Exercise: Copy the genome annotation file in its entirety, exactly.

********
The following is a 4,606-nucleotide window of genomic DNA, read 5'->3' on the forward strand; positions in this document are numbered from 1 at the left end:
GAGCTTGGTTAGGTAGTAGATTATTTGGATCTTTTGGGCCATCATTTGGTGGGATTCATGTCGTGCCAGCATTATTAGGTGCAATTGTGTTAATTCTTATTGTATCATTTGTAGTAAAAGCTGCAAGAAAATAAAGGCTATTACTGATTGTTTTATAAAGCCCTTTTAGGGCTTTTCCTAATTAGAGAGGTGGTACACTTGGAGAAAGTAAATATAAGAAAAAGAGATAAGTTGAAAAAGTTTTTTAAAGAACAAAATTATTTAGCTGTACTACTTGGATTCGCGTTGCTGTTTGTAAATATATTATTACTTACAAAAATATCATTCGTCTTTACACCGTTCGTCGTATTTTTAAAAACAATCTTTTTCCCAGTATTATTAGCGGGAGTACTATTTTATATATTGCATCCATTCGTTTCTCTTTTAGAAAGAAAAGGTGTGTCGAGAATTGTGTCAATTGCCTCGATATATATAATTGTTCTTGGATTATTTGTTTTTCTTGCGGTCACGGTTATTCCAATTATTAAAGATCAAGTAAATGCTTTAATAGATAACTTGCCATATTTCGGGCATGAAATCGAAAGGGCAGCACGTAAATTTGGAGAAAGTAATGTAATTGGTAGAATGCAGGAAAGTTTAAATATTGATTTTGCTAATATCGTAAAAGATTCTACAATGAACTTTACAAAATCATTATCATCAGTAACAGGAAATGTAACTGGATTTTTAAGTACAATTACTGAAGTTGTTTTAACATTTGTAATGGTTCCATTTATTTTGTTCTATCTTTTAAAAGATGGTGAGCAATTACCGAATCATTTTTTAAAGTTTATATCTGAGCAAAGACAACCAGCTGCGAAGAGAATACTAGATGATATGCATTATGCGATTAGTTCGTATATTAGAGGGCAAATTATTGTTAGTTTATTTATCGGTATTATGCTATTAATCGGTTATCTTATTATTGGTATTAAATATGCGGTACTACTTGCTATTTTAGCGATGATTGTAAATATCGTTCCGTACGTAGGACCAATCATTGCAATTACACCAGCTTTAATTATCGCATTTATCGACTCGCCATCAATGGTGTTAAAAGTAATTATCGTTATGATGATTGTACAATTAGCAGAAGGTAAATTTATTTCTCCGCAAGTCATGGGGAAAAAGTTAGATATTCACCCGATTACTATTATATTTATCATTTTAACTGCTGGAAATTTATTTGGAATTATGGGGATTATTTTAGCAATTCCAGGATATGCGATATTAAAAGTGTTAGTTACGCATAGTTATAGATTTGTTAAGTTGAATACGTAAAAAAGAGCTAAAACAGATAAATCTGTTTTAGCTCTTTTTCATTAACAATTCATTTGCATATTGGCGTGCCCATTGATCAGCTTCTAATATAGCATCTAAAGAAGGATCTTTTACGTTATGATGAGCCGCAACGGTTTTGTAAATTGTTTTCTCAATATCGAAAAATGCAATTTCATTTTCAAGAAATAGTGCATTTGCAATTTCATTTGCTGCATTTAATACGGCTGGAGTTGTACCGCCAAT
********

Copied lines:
The following is a 4,606-nucleotide window of genomic DNA, read 5'->3' on the forward strand; positions in this document are numbered from 1 at the left end:
GAGCTTGGTTAGGTAGTAGATTATTTGGATCTTTTGGGCCATCATTTGGTGGGATTCATGTCGTGCCAGCATTATTAGGTGCAATTGTGTTAATTCTTATTGTATCATTTGTAGTAAAAGCTGCAAGAAAATAAAGGCTATTACTGATTGTTTTATAAAGCCCTTTTAGGGCTTTTCCTAATTAGAGAGGTGGTACACTTGGAGAAAGTAAATATAAGAAAAAGAGATAAGTTGAAAAAGTTTTTTAAAGAACAAAATTATTTAGCTGTACTACTTGGATTCGCGTTGCTGTTTGTAAATATATTATTACTTACAAAAATATCATTCGTCTTTACACCGTTCGTCGTATTTTTAAAAACAATCTTTTTCCCAGTATTATTAGCGGGAGTACTATTTTATATATTGCATCCATTCGTTTCTCTTTTAGAAAGAAAAGGTGTGTCGAGAATTGTGTCAATTGCCTCGATATATATAATTGTTCTTGGATTATTTGTTTTTCTTGCGGTCACGGTTATTCCAATTATTAAAGATCAAGTAAATGCTTTAATAGATAACTTGCCATATTTCGGGCATGAAATCGAAAGGGCAGCACGTAAATTTGGAGAAAGTAATGTAATTGGTAGAATGCAGGAAAGTTTAAATATTGATTTTGCTAATATCGTAAAAGATTCTACAATGAACTTTACAAAATCATTATCATCAGTAACAGGAAATGTAACTGGATTTTTAAGTACAATTACTGAAGTTGTTTTAACATTTGTAATGGTTCCATTTATTTTGTTCTATCTTTTAAAAGATGGTGAGCAATTACCGAATCATTTTTTAAAGTTTATATCTGAGCAAAGACAACCAGCTGCGAAGAGAATACTAGATGATATGCATTATGCGATTAGTTCGTATATTAGAGGGCAAATTATTGTTAGTTTATTTATCGGTATTATGCTATTAATCGGTTATCTTATTATTGGTATTAAATATGCGGTACTACTTGCTATTTTAGCGATGATTGTAAATATCGTTCCGTACGTAGGACCAATCATTGCAATTACACCAGCTTTAATTATCGCATTTATCGACTCGCCATCAATGGTGTTAAAAGTAATTATCGTTATGATGATTGTACAATTAGCAGAAGGTAAATTTATTTCTCCGCAAGTCATGGGGAAAAAGTTAGATATTCACCCGATTACTATTATATTTATCATTTTAACTGCTGGAAATTTATTTGGAATTATGGGGATTATTTTAGCAATTCCAGGATATGCGATATTAAAAGTGTTAGTTACGCATAGTTATAGATTTGTTAAGTTGAATACGTAAAAAAGAGCTAAAACAGATAAATCTGTTTTAGCTCTTTTTCATTAACAATTCATTTGCATATTGGCGTGCCCATTGATCAGCTTCTAATATAGCATCTAAAGAAGGATCTTTTACGTTATGATGAGCCGCAACGGTTTTGTAAATTGTTTTCTCAATATCGAAAAATGCAATTTCATTTTCAAGAAATAGTGCATTTGCAATTTCATTTGCTGCATTTAATACGGCTGGAGTTGTACCGCCAAT